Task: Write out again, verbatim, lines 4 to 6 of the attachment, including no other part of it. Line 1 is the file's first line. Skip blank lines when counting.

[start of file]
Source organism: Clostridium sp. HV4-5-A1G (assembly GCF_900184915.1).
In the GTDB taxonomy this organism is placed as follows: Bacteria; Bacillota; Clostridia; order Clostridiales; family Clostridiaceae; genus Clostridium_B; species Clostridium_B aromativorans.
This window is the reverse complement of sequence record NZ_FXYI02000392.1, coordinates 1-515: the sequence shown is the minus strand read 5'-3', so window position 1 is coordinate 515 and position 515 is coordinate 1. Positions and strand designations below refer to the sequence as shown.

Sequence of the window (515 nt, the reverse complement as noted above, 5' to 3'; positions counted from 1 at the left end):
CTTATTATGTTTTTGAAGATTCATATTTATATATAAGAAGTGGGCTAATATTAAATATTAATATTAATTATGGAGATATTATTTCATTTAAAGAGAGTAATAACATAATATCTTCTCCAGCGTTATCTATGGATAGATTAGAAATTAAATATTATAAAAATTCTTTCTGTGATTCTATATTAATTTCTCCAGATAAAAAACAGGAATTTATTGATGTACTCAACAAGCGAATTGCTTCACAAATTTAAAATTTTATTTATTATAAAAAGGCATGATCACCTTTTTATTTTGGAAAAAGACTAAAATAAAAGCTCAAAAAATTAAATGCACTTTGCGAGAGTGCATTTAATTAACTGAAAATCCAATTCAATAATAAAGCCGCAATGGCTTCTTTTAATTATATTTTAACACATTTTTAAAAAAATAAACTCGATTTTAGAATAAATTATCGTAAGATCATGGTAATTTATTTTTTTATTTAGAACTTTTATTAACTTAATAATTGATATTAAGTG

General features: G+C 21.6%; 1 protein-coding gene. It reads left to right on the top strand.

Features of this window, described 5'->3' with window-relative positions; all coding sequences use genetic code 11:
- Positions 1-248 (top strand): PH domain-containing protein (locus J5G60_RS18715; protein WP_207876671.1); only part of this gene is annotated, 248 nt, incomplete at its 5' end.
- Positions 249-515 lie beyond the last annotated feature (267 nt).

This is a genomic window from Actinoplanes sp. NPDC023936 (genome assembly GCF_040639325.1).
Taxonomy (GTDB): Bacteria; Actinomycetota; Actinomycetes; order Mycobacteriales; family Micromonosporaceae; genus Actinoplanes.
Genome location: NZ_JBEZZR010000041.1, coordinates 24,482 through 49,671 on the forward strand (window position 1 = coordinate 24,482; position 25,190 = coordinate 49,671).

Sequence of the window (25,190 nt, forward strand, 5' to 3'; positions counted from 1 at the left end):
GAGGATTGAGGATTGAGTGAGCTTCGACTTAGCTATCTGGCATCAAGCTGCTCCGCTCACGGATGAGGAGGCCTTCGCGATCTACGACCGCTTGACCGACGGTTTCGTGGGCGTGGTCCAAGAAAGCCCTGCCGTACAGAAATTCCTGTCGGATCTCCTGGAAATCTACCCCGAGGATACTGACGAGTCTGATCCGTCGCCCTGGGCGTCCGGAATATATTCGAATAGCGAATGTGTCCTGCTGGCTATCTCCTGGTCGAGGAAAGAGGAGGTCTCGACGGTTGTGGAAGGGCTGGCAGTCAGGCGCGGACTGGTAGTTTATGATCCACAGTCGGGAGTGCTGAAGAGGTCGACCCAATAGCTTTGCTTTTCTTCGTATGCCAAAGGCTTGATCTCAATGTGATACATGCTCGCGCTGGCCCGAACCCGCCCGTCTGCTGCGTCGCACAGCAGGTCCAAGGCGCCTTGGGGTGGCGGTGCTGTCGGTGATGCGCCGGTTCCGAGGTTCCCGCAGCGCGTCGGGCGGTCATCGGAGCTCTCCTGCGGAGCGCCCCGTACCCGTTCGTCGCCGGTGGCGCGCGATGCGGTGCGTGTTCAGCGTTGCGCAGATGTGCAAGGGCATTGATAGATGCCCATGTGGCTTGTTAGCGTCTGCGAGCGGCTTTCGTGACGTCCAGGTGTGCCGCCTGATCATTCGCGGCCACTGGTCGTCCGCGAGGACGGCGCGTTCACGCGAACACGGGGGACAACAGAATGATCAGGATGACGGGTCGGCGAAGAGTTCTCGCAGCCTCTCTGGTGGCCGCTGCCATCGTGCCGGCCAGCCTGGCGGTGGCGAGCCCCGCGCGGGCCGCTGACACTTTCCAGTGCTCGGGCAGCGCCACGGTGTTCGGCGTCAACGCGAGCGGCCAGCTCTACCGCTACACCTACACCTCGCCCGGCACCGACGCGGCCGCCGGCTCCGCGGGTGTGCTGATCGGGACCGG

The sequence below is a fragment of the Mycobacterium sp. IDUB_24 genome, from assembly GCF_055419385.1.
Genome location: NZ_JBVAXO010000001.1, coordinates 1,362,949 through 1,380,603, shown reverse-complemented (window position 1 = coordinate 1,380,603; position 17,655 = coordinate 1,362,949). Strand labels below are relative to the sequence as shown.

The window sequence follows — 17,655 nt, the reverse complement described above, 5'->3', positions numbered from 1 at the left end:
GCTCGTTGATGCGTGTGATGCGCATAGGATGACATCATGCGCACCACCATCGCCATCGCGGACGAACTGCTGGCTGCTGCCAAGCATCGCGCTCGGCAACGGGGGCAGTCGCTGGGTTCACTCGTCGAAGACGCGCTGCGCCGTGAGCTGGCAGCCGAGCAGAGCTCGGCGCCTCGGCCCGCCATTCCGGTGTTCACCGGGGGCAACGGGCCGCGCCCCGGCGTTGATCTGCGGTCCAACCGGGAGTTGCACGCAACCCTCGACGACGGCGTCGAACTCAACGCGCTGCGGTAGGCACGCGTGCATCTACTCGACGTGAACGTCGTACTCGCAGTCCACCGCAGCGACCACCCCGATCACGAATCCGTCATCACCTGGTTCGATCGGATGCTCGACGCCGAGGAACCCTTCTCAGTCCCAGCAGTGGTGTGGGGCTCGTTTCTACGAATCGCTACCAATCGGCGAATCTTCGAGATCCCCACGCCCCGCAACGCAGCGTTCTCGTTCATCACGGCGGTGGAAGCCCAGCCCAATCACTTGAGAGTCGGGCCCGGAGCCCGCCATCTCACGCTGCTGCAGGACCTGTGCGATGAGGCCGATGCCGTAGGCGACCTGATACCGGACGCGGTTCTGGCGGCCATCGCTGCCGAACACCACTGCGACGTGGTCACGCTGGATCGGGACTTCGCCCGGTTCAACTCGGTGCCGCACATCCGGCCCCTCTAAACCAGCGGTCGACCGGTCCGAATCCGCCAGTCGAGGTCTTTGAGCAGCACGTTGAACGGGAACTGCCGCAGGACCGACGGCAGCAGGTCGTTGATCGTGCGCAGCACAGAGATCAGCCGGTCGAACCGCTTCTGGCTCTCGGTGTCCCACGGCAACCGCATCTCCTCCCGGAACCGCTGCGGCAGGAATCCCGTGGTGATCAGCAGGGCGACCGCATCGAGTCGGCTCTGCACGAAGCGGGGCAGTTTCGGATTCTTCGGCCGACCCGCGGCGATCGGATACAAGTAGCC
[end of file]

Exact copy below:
Sequence of the window (515 nt, the reverse complement as noted above, 5' to 3'; positions counted from 1 at the left end):
CTTATTATGTTTTTGAAGATTCATATTTATATATAAGAAGTGGGCTAATATTAAATATTAATATTAATTATGGAGATATTATTTCATTTAAAGAGAGTAATAACATAATATCTTCTCCAGCGTTATCTATGGATAGATTAGAAATTAAATATTATAAAAATTCTTTCTGTGATTCTATATTAATTTCTCCAGATAAAAAACAGGAATTTATTGATGTACTCAACAAGCGAATTGCTTCACAAATTTAAAATTTTATTTATTATAAAAAGGCATGATCACCTTTTTATTTTGGAAAAAGACTAAAATAAAAGCTCAAAAAATTAAATGCACTTTGCGAGAGTGCATTTAATTAACTGAAAATCCAATTCAATAATAAAGCCGCAATGGCTTCTTTTAATTATATTTTAACACATTTTTAAAAAAATAAACTCGATTTTAGAATAAATTATCGTAAGATCATGGTAATTTATTTTTTTATTTAGAACTTTTATTAACTTAATAATTGATATTAAGTG

General features: G+C 21.6%; 1 protein-coding gene. It reads left to right on the top strand.